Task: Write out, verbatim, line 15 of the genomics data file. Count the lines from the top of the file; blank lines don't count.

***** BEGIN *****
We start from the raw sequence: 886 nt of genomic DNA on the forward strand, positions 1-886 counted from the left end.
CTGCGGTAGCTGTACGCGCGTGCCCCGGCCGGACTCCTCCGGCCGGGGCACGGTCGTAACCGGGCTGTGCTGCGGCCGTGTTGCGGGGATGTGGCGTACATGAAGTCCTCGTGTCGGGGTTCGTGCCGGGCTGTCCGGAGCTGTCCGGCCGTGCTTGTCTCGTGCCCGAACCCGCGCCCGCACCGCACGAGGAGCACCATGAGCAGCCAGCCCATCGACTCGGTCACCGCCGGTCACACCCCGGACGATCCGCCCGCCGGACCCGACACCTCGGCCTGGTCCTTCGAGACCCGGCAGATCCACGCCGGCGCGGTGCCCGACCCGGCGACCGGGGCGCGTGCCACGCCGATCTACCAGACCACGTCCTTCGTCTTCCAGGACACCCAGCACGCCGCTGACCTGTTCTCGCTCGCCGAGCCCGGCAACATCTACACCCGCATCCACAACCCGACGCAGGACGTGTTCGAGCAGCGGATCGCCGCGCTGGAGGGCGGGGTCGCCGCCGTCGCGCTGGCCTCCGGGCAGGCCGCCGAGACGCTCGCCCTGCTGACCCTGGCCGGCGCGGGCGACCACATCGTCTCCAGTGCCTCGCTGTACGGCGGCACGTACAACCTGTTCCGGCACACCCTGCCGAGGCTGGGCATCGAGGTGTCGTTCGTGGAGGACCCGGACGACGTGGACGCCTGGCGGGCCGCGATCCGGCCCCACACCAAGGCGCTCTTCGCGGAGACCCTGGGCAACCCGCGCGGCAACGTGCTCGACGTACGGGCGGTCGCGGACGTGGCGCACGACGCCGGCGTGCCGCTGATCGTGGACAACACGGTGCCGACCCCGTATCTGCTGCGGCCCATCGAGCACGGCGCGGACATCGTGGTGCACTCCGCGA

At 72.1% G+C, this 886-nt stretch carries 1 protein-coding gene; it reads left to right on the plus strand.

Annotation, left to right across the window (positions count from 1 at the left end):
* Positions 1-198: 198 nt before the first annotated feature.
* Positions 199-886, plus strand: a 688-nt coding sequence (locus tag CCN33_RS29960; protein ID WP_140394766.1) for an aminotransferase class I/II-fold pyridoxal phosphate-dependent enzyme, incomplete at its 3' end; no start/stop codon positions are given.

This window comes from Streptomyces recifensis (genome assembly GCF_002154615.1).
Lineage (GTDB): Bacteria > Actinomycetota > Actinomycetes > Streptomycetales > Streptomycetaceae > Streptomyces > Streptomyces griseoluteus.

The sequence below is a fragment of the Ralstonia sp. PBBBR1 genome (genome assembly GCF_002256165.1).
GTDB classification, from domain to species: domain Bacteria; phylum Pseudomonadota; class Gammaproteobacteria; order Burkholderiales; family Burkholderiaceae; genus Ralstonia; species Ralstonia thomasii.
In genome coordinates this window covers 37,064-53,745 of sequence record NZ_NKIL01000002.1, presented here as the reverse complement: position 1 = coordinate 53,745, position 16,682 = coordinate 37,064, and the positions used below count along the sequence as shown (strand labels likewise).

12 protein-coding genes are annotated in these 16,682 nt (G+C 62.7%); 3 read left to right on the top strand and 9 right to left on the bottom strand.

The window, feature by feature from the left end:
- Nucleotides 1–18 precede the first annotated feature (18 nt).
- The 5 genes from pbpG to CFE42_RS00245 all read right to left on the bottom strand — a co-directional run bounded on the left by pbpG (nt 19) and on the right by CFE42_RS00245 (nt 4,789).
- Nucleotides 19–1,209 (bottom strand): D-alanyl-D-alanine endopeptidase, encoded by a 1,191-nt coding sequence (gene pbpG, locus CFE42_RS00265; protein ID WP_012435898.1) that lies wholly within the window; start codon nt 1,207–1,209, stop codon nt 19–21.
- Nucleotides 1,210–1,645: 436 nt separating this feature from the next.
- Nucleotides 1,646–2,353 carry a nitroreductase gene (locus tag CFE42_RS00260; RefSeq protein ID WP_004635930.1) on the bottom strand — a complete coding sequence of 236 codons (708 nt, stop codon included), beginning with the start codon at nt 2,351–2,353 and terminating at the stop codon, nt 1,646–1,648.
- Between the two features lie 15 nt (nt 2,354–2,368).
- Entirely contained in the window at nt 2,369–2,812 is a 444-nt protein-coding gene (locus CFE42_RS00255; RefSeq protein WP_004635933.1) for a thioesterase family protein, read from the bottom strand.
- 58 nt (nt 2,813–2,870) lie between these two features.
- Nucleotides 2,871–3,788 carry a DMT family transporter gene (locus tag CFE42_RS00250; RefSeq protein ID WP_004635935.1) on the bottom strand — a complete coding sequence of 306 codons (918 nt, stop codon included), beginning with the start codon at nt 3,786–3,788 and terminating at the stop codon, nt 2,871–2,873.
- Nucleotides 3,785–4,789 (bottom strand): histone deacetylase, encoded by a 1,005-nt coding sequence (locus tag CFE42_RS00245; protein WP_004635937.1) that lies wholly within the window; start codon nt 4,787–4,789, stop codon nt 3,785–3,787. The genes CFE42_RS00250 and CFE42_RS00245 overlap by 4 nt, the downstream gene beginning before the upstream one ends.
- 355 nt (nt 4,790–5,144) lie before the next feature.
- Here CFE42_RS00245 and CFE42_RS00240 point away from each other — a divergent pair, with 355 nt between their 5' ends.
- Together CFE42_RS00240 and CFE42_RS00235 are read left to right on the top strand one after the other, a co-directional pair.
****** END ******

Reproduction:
- The 5 genes from pbpG to CFE42_RS00245 all read right to left on the bottom strand — a co-directional run bounded on the left by pbpG (nt 19) and on the right by CFE42_RS00245 (nt 4,789).